Harriet Epstein was “fearless,” trading stay-at-home life for world travel, packed press pools and a writing career when the field was mostly closed to women — encouraging others to follow her lead, her family said.
Epstein was a “tremendously energetic” community member and a mother who embraced political debate, said her daughter Roni Epstein, 54, of Glen Cove. Her mother, a Floral Park resident, died June 16 from symptoms of dementia at age 94.
Epstein was born in Coney Island on July 12, 1922, and attended Abraham Lincoln High School in Brooklyn. As a girl, she spent her days reading under the Coney Island boardwalk and sleeping on the beach when her mother rented out rooms in their beachside home. After graduating from high school, she received vocational training, mastered typing and became a legal secretary. She soon met Bernard Epstein, whom she married in 1945 and moved to Long Island, where she began writing.
Women were not welcome in the writing world when Epstein was starting out, but it didn’t matter. She “would not take no for an answer,” Roni Epstein said, and pursued articles about the things that excited her, whether publications wanted them or not.
As a freelancer, she published articles in Newsday, The New York Times and local magazines. She had a deep interest in travel and politics, which spilled over into her writing. Epstein published articles about everything from painter Arthur Singer to her adventures in Europe. She interviewed and penned biographies of writer Ayn Rand, Gloria Steinem and Betty Friedan, both activists and journalists, and others. Socially conscious and politically connected, Epstein often kept company with famous philosophers, writers and policy makers.
“I came home from a tennis match in high school one day and I was bummed because I lost and there was [philosopher and author] Wayne Dyer sitting in my living room,” Roni Epstein said. “He said I just didn’t want to win.”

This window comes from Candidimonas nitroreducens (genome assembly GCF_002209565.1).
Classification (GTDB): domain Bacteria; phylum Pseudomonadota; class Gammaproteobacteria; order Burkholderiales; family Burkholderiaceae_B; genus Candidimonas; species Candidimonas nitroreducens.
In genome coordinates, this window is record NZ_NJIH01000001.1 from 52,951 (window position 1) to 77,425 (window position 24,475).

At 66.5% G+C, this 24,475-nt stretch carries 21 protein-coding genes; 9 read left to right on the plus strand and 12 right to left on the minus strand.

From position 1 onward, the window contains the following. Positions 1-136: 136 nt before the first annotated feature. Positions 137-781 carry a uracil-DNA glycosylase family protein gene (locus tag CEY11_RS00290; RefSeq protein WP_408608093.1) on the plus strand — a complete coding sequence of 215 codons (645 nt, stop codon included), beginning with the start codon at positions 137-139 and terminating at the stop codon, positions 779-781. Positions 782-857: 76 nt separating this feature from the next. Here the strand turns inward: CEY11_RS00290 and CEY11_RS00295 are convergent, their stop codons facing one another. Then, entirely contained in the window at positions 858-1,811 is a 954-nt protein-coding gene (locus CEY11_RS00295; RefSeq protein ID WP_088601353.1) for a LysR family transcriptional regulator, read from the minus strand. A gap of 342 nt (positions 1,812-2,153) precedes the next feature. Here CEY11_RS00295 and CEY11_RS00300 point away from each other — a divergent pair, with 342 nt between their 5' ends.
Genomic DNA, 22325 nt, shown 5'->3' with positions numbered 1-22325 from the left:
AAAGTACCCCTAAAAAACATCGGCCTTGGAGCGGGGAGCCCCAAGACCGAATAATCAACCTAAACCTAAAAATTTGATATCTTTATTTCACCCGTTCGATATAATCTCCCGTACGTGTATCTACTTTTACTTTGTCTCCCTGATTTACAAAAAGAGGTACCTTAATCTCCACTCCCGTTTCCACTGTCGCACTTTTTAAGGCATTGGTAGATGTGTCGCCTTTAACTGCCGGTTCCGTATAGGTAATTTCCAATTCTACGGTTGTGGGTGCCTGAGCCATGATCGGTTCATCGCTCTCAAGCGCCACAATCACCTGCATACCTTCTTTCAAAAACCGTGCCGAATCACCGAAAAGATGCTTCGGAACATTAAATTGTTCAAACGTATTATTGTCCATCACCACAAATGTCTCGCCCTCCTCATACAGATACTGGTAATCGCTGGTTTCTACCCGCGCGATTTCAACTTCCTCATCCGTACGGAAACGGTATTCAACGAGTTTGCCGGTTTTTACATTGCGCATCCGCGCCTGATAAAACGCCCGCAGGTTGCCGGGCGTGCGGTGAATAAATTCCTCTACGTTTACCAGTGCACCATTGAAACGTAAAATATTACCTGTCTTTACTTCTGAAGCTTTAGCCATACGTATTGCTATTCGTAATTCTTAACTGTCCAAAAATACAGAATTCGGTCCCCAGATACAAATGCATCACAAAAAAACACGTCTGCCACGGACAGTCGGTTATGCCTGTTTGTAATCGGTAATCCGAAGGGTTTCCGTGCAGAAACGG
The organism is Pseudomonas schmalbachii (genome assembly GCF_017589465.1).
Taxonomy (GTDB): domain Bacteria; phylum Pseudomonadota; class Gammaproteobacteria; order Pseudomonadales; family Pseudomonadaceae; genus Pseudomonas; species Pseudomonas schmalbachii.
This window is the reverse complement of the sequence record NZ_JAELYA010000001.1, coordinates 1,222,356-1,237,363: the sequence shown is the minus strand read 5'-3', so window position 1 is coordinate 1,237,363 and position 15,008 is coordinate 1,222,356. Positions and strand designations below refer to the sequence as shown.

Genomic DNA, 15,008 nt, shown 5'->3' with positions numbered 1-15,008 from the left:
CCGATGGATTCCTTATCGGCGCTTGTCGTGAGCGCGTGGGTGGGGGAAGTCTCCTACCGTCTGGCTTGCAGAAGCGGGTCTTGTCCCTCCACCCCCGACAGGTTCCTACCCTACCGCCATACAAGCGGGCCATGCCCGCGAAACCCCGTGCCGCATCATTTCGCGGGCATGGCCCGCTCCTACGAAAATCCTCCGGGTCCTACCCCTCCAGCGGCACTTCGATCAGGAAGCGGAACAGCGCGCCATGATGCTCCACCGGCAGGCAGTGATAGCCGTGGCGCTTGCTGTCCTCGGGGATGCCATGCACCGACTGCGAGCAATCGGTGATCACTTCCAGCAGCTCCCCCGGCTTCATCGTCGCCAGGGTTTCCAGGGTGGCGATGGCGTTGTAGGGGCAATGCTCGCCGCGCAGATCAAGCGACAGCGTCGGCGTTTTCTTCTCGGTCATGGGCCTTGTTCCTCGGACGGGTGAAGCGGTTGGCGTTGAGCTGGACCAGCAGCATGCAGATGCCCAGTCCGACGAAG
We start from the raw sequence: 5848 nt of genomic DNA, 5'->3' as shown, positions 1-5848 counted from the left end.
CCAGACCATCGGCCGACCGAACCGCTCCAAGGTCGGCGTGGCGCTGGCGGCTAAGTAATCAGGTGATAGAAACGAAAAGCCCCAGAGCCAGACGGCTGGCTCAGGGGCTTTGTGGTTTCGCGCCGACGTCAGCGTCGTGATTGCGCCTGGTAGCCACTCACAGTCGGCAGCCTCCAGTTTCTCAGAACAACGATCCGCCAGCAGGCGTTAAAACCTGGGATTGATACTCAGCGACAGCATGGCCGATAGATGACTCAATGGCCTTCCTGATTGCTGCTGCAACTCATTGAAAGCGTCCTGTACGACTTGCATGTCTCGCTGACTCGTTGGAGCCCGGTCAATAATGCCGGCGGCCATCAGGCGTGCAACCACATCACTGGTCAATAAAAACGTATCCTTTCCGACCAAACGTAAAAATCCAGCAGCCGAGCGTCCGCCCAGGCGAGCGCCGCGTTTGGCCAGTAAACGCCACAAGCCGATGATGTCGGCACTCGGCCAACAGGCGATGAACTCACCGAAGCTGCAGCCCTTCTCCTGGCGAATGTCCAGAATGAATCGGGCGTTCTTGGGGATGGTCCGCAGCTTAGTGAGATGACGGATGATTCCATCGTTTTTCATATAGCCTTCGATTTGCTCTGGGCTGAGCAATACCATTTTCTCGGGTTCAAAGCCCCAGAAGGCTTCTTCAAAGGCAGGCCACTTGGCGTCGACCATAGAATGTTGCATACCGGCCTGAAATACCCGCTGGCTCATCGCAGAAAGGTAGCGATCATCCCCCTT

Epstein also recalled her mother’s days as a campaigner for California Gov. Jerry Brown, who also visited the family’s Rockville Centre home.
Harriet Epstein spread her love of writing to her community, encouraging other women to join the field and hosting discussion groups in her home.
“She created a forum,” Roni Epstein said. “She was just trying to bring people together and create transparency.”
From writing, Epstein made the jump to publishing, and worked with a number of Long Island magazines. She was associate publisher of “Of Nassau” and special project manager of “Long Island Life.” She also served as director of promotion for “Goodliving” and “Spotlight.” Epstein was a masterly advertiser, with the “tenacity” to hound potential clients until they yielded.
“That was really the thing that kept those magazines she worked with afloat,” her daughter said. “That was a talent that she definitely had.”
Epstein “had her hands in everything,” Roni Epstein said. She sailed, played tennis and ice skated into her 60s. Later in life she wrote for the Tower Times, a paper serving her North Shore Tower community. She “invoked” this spirit into her son Michael, 69, a Brooklyn native who owned My Father’s Place, the legendary Roslyn club.
“She always told me I should try everything,” he said. “But most importantly, she always strived for me to be as best I could.”
Harriet Epstein is survived by another daughter, Judith Epstein, 65, of Roslyn; and her sister Sally Kaufman, of Albany
A service was held Monday at Dodge-Thomas Funeral Home in Glen Cove, followed by burial at Mount Lebanon Cemetery in Glendale.